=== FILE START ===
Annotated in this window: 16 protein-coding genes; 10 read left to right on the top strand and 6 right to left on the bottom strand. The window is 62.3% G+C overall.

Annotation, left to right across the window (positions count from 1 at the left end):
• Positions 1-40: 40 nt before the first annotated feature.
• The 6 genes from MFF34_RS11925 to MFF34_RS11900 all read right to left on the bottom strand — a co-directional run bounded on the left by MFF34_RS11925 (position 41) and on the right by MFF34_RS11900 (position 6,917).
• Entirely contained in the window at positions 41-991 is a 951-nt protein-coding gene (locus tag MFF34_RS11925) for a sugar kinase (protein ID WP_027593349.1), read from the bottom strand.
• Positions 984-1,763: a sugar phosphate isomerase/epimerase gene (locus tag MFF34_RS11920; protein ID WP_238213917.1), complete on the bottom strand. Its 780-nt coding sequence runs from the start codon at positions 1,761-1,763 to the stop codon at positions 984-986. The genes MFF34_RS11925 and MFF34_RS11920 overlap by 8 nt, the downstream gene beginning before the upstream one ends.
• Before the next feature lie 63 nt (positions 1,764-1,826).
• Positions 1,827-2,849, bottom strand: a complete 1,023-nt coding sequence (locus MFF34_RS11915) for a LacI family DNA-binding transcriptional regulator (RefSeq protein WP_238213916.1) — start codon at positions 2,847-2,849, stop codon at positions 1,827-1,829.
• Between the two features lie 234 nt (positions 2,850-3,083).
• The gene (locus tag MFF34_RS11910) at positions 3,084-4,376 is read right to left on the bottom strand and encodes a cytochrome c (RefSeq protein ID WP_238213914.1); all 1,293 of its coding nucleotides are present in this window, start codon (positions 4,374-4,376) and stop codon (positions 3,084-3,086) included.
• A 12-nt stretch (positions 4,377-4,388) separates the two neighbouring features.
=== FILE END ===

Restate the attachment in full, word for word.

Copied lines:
Annotated in this window: 16 protein-coding genes; 10 read left to right on the top strand and 6 right to left on the bottom strand. The window is 62.3% G+C overall.

Annotation, left to right across the window (positions count from 1 at the left end):
• Positions 1-40: 40 nt before the first annotated feature.
• The 6 genes from MFF34_RS11925 to MFF34_RS11900 all read right to left on the bottom strand — a co-directional run bounded on the left by MFF34_RS11925 (position 41) and on the right by MFF34_RS11900 (position 6,917).
• Entirely contained in the window at positions 41-991 is a 951-nt protein-coding gene (locus tag MFF34_RS11925) for a sugar kinase (protein ID WP_027593349.1), read from the bottom strand.
• Positions 984-1,763: a sugar phosphate isomerase/epimerase gene (locus tag MFF34_RS11920; protein ID WP_238213917.1), complete on the bottom strand. Its 780-nt coding sequence runs from the start codon at positions 1,761-1,763 to the stop codon at positions 984-986. The genes MFF34_RS11925 and MFF34_RS11920 overlap by 8 nt, the downstream gene beginning before the upstream one ends.
• Before the next feature lie 63 nt (positions 1,764-1,826).
• Positions 1,827-2,849, bottom strand: a complete 1,023-nt coding sequence (locus MFF34_RS11915) for a LacI family DNA-binding transcriptional regulator (RefSeq protein WP_238213916.1) — start codon at positions 2,847-2,849, stop codon at positions 1,827-1,829.
• Between the two features lie 234 nt (positions 2,850-3,083).
• The gene (locus tag MFF34_RS11910) at positions 3,084-4,376 is read right to left on the bottom strand and encodes a cytochrome c (RefSeq protein ID WP_238213914.1); all 1,293 of its coding nucleotides are present in this window, start codon (positions 4,374-4,376) and stop codon (positions 3,084-3,086) included.
• A 12-nt stretch (positions 4,377-4,388) separates the two neighbouring features.